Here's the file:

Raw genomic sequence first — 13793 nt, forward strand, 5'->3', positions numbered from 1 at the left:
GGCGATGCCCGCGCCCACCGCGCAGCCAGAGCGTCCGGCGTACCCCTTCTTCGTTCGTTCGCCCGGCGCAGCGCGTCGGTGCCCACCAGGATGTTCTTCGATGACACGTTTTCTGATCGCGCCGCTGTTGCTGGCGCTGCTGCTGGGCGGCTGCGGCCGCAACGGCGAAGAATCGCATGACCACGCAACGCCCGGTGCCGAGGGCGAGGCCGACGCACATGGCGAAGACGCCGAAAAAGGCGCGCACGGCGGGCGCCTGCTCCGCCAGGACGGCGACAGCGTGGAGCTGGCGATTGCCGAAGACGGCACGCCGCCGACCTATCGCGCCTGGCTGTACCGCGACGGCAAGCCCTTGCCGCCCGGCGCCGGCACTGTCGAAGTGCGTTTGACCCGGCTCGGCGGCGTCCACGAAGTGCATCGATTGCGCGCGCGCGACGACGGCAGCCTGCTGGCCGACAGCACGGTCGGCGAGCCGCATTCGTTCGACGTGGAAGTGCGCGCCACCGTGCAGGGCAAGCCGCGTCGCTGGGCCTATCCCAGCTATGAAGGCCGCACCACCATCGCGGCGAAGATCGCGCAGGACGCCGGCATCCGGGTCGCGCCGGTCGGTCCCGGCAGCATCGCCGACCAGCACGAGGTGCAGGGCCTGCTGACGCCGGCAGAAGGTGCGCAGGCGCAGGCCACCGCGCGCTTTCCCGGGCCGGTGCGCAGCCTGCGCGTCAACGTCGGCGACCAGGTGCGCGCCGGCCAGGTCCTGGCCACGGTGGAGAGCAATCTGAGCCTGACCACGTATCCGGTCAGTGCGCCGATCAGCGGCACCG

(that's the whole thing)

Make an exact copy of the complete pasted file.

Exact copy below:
Raw genomic sequence first — 13793 nt, forward strand, 5'->3', positions numbered from 1 at the left:
GGCGATGCCCGCGCCCACCGCGCAGCCAGAGCGTCCGGCGTACCCCTTCTTCGTTCGTTCGCCCGGCGCAGCGCGTCGGTGCCCACCAGGATGTTCTTCGATGACACGTTTTCTGATCGCGCCGCTGTTGCTGGCGCTGCTGCTGGGCGGCTGCGGCCGCAACGGCGAAGAATCGCATGACCACGCAACGCCCGGTGCCGAGGGCGAGGCCGACGCACATGGCGAAGACGCCGAAAAAGGCGCGCACGGCGGGCGCCTGCTCCGCCAGGACGGCGACAGCGTGGAGCTGGCGATTGCCGAAGACGGCACGCCGCCGACCTATCGCGCCTGGCTGTACCGCGACGGCAAGCCCTTGCCGCCCGGCGCCGGCACTGTCGAAGTGCGTTTGACCCGGCTCGGCGGCGTCCACGAAGTGCATCGATTGCGCGCGCGCGACGACGGCAGCCTGCTGGCCGACAGCACGGTCGGCGAGCCGCATTCGTTCGACGTGGAAGTGCGCGCCACCGTGCAGGGCAAGCCGCGTCGCTGGGCCTATCCCAGCTATGAAGGCCGCACCACCATCGCGGCGAAGATCGCGCAGGACGCCGGCATCCGGGTCGCGCCGGTCGGTCCCGGCAGCATCGCCGACCAGCACGAGGTGCAGGGCCTGCTGACGCCGGCAGAAGGTGCGCAGGCGCAGGCCACCGCGCGCTTTCCCGGGCCGGTGCGCAGCCTGCGCGTCAACGTCGGCGACCAGGTGCGCGCCGGCCAGGTCCTGGCCACGGTGGAGAGCAATCTGAGCCTGACCACGTATCCGGTCAGTGCGCCGATCAGCGGCACCG